On the Road to Graphene Biosensors

  • Datum: 2017-04-28 kl 09:00
  • Plats: Polhemssalen/10134, Ångströmslaboratoriet, Lägerhyddsvägen 1, Uppsala
  • Föreläsare: Hinnemo, Malkolm
  • Webbsida
  • Arrangör: Fasta tillståndets elektronik
  • Kontaktperson: Hinnemo, Malkolm
  • Disputation


Biosensors are devices that detect biological elements and then transmit a readable signal. Biosensors can automatize diagnostics that would otherwise have to be performed by a physician or perhaps not be possible to perform at all. Current biosensors are however either limited to particular diseases or prohibitively expensive. In order to further the field, sensors capable of many parallel measurements at a lower cost need to be developed. Field effect transistor (FET) based sensors are possible candidates for delivering this, mainly by allowing miniaturization. Smaller sensors could be cheaper, and enable parallel measurements.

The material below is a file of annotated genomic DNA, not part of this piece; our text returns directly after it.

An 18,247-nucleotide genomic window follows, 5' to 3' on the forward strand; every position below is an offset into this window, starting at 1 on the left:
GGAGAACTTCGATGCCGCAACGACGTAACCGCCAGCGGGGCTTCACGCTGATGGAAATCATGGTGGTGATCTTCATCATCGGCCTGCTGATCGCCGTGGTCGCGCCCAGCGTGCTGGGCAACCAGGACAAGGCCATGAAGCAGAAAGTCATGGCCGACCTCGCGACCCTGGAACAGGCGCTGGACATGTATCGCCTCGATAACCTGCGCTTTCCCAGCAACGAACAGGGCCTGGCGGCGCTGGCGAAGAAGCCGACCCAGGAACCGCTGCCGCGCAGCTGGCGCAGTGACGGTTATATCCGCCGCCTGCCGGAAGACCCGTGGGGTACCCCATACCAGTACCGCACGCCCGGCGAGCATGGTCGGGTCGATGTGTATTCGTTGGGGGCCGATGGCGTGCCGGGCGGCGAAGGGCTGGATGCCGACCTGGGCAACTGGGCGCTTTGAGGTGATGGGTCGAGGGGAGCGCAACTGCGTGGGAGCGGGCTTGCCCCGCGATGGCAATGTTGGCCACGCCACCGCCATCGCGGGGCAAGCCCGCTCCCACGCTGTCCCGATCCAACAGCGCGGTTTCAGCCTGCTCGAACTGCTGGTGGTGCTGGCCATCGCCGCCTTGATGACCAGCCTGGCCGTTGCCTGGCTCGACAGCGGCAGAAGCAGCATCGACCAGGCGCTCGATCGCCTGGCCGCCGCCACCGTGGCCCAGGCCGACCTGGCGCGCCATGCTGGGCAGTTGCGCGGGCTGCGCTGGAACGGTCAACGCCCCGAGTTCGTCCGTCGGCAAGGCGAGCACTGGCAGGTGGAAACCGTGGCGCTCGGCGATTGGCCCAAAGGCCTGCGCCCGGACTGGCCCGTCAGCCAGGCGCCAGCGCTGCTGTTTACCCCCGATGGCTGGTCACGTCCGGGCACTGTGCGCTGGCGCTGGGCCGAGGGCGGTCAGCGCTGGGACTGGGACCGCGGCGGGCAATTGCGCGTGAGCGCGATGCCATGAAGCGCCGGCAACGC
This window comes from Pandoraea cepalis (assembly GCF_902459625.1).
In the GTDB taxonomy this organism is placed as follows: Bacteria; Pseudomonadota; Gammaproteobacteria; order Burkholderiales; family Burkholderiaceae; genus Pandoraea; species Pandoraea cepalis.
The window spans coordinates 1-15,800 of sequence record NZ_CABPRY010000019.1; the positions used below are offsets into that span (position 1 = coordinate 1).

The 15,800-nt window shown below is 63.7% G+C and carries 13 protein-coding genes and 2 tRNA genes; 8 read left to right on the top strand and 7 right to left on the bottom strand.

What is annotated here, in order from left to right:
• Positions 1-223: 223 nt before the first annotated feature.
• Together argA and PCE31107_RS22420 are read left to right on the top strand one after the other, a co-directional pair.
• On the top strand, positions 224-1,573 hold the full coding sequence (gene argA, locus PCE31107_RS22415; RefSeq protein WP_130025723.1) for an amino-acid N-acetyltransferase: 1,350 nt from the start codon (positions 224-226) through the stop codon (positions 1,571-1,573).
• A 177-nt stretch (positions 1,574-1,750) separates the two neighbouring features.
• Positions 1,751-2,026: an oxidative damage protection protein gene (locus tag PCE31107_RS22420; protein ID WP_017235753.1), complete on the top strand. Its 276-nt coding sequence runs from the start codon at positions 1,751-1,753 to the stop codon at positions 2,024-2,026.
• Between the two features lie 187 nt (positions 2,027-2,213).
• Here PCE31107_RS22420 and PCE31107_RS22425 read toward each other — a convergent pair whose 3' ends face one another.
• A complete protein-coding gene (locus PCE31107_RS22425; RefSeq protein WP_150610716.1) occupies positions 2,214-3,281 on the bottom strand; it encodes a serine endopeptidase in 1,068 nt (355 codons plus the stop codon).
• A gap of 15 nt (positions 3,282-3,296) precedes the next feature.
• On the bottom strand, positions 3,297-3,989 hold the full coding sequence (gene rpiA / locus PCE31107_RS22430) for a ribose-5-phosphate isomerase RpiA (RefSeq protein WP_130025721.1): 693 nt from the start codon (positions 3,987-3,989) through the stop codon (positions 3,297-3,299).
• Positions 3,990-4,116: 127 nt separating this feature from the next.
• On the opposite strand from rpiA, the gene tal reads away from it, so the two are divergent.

Graphene is an interesting material to use as the channel of FET-sensors. The low electrochemical reactivity of its plane makes it possible to have graphene in direct contact with the sample liquid, which enhances the signal from impedance changes. Graphene-FET based impedance sensors should be able to sense almost all possible analytes and allow for scaling without losing sensitivity.

In this work the steps needed to make graphene based biosensors are presented. An improved graphene transfer is described which by using low pressure to dry the graphene removes most contamination. A method to measure the contamination of graphene by surface enhanced Raman scattering is presented. Methods to produce double gated and electrolyte gated graphene transistors on a large scale in an entirely photolithographic process are detailed. The deposition of 1-pyrenebutyric acid (PBA) on graphene is studied. It is shown that at high surface concentrations the PBA stands up on graphene and forms a dense self-assembled monolayer. A new process of using Raman spectroscopy data to quantify adsorbents was developed in order to quantify the molecule adsorption. Biosensing has been performed in two different ways. Graphene FETs have been used to read the signal generated by a streaming potential setup. Using FETs in this context enables a more sensitive readout than what would be possible without them. Graphene FETs have been used to directly sense antibodies in high ionic strength. This sensing was done by measuring the impedance of the interface between the FET and the electrolyte.